Multiple sclerosis is one of the diseases treated with IFN-β (33, 34), and recent studies show that IFN-β knockout mice have exacerbated EAE (35). More recent reports have also suggested a role for HO-1 in EAE, although the HO-1–mediated protective effects and their cellular basis remain largely unknown (20). When immunized with the encephalitogenic myelin oligodendrocyte glycoprotein (MOG35-55) peptide, HO-1M-KO mice developed significantly more severe and chronic EAE with higher incidence compared with their control littermates (Fig. 4 A). Myeloid HO-1 deficiency did not affect the timing of disease onset but predominantly affected the severity and chronicity of EAE. Moreover, no differences in EAE severity between immunized LysMCre/+ mice and WT littermates were observed (Fig. S5), suggesting that expression of the Cre transgene in the LysM locus does not affect the course of EAE. To examine whether differences in EAE susceptibility and severity between HO-1M-KO and control mice lies in the priming of encephalitogenic T cells, we examined antigen-specific T cell responses in popliteal lymph nodes 8–10 d after infection. No differences were observed between HO-1M-KO and control mice regarding the capacity of T cells to proliferate (Fig. S6 A) or to produce IFN-γ and IL-4 (not depicted) in response to recall antigen. We next asked whether disease progression in HO-1M-KO mice may be caused by sustained autoreactivity of antigen-specific T cells. To address this, we examined the activation and differentiation of myelin-specific T cells in immunized HO-1M-KO mice during the late relapse and remission stages. Splenocytes from HO-1M-KO mice showed a fourfold higher proliferation compared with control cells and produced much higher levels of IFN-γ and TNF (Fig. S6, B–D) in response to MOG. Histological analysis of spinal cords of HO-1M-KO and control mice 25 d after infection showed that HO-1M-KO mice had significantly more cellular infiltration and demyelination throughout the spinal cord compared with control mice (Fig. 4 B). Flow cytometry analysis of the immune cell infiltrates showed that HO-1M-KO mice had increased numbers of inflammatory cells, including CD4+ and CD8+ T cells, macrophages, and granulocytes, than did control mice (Fig. 4 C and Table S1). Infiltrating macrophages (CD45high CD11b+Gr1−) showed increased expression of CD40, CD80, CD86, H-2Kb, and I-Ab (Fig. 4 D) as compared with controls. In the CNS of HO-1M-KO mice, we observed a fivefold increase in the numbers of IL-17–producing CD4+ T cells and a twofold increase in the numbers of IFN-γ–producing CD4+ T cells (Fig. 4 E) with an IL-17/IFN-γ ratio of >2:1. Recent studies show that a preferential activation of the MyD88-independent, type I IFN–inducing TLR pathway has immunomodulatory potential in EAE and that disease suppression is associated with increased levels of IFN-β (36). Touil et al. performed in vivo neutralization experiments and showed that EAE protection by polyI:C was reversed by an anti–IFN-β antibody, indicating a role for IFN-β in mediating this effect of polyI:C. To test whether exacerbation of EAE in HO-1M-KO mice was associated with defective IFN-β production from macrophages, immunized HO-1M-KO and control mice were administered polyI:C (30 µg/mouse/day) or PBS during the induction phase of EAE (days 5 and 8 after infection). Clinical signs of disease were suppressed in control mice that received polyI:C as compared with PBS-treated control mice. On the contrary, polyI:C-treated HO-1M-KO mice developed severe and chronic EAE that was similar to PBS-treated HO-1M-KO mice (Fig. 5, A and B). We then asked whether treatment with rIFN-β can inhibit the clinical symptoms of EAE in myeloid HO-1–deficient mice. For this, immunized HO-1M-KO mice were administered polyI:C and were treated with PBS or rIFN-β (200,000 IU/day) starting from day 9 after infection and continuing over a period of 14 d. Clinical signs of disease were significantly suppressed in HO-1M-KO mice that received polyI:C and rIFN-β as compared with HO-1M-KO mice that received polyI:C alone (Fig. 5 C). Collectively, these data show that absence of myeloid HO-1 exacerbates EAE characterized by enhanced infiltration of macrophages and Th17 cells, and a nonregressing myelin-specific T cell reactivity. Furthermore, we showed that regulation of autoimmune disease in HO-1M-KO mice critically depends on IFN-β production, demonstrating an essential requirement for HO-1 in this pathway.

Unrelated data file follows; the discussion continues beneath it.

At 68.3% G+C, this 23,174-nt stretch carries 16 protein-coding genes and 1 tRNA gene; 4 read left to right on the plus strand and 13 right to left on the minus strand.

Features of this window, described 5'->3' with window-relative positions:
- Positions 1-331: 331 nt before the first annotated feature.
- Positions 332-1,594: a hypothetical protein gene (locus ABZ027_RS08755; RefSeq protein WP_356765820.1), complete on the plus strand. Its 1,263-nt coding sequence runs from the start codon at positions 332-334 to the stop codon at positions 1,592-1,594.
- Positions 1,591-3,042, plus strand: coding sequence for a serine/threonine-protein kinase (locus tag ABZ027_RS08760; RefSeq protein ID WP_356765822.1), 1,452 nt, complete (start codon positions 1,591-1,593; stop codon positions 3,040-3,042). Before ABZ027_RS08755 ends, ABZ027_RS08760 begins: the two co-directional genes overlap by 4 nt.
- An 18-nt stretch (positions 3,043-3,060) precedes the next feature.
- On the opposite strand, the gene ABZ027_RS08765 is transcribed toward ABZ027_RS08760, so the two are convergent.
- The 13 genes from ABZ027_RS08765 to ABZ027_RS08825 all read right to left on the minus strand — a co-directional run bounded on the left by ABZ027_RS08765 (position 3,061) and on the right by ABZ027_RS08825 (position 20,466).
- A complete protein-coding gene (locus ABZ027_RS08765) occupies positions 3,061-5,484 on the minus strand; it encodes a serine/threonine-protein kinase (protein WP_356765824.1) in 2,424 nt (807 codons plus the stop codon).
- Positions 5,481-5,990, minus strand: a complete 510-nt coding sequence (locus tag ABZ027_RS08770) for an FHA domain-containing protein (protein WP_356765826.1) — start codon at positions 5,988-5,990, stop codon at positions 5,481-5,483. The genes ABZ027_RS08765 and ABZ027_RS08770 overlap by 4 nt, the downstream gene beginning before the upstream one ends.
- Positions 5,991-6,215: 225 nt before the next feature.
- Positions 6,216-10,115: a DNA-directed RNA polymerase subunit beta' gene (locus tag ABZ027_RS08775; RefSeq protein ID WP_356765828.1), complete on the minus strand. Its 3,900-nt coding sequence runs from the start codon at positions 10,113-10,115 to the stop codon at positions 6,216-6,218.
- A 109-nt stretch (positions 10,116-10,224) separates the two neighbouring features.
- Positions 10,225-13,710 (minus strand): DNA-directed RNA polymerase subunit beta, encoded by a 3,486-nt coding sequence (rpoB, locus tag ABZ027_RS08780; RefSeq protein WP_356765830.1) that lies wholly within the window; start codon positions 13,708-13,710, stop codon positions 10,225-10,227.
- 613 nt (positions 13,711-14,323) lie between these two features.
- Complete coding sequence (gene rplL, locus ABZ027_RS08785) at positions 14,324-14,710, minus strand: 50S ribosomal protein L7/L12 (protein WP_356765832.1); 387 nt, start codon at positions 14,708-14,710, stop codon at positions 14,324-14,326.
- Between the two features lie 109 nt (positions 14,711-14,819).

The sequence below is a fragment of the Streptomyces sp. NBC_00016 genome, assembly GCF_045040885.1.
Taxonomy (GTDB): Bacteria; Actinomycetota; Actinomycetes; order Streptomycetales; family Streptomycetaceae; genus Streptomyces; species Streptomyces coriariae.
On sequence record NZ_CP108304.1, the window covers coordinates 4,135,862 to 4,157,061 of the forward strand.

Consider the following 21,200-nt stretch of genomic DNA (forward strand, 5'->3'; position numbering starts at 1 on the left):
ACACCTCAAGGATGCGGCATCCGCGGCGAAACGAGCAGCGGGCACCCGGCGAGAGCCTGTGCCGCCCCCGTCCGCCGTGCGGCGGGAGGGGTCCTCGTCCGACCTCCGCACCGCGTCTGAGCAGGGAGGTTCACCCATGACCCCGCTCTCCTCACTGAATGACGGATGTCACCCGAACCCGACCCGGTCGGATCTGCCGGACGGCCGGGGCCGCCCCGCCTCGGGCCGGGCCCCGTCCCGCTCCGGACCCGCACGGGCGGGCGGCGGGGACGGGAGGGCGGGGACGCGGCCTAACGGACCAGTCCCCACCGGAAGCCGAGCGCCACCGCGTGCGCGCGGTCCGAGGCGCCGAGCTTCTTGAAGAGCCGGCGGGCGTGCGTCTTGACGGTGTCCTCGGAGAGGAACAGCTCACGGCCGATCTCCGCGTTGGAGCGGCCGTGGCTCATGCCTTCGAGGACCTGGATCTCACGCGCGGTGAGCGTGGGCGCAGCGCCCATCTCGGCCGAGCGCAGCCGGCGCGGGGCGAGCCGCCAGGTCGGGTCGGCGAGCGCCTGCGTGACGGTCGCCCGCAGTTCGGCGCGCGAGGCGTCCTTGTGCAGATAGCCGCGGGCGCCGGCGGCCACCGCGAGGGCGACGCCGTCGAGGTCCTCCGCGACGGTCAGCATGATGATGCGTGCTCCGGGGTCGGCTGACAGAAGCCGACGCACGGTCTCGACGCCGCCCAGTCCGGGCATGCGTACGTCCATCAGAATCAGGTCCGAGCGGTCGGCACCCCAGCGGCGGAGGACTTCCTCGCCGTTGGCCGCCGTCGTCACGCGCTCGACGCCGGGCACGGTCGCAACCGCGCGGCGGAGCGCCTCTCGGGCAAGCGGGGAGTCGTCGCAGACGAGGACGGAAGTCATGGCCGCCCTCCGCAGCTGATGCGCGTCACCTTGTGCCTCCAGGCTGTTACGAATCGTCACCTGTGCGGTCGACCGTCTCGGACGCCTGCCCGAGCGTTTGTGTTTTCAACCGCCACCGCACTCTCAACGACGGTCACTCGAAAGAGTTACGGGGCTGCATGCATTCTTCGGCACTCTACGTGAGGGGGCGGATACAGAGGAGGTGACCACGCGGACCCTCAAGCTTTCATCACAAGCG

HO-1 is known to be involved in a vast array of pathophysiological conditions (37, 38). HO-1 expression or CO administration mediate potent antiinflammatory effects in monocytes and/or macrophages, probably restraining these cells from inducing tissue injury and modulating their role in the initiation of immune responses. Several studies have shown the protective effects of the HO-1/CO system; CO suppresses the proinflammatory and promotes the antiinflammatory response of macrophages, a cell type that controls the balance of inflammation in many conditions. Macrophages stimulated with bacterial LPS produce several proinflammatory cytokines, including TNF (39), as well as antiinflammatory cytokines such as IL-10 (40). If macrophages overexpress HO-1 or are exposed to CO in vitro before stimulation with LPS, the proinflammatory response is markedly inhibited, whereas the antiinflammatory response is enhanced (16, 41). In addition, Lee and Chau identified a potential interplay between IL-10 and HO-1 in the inhibition of LPS-induced inflammatory responses and provided evidence that HO-1 mediates the antiinflammatory function of IL-10 both in vivo and in vitro, and that IL-10 and HO-1 activate a positive feedback circuit to amplify the antiinflammatory response (17).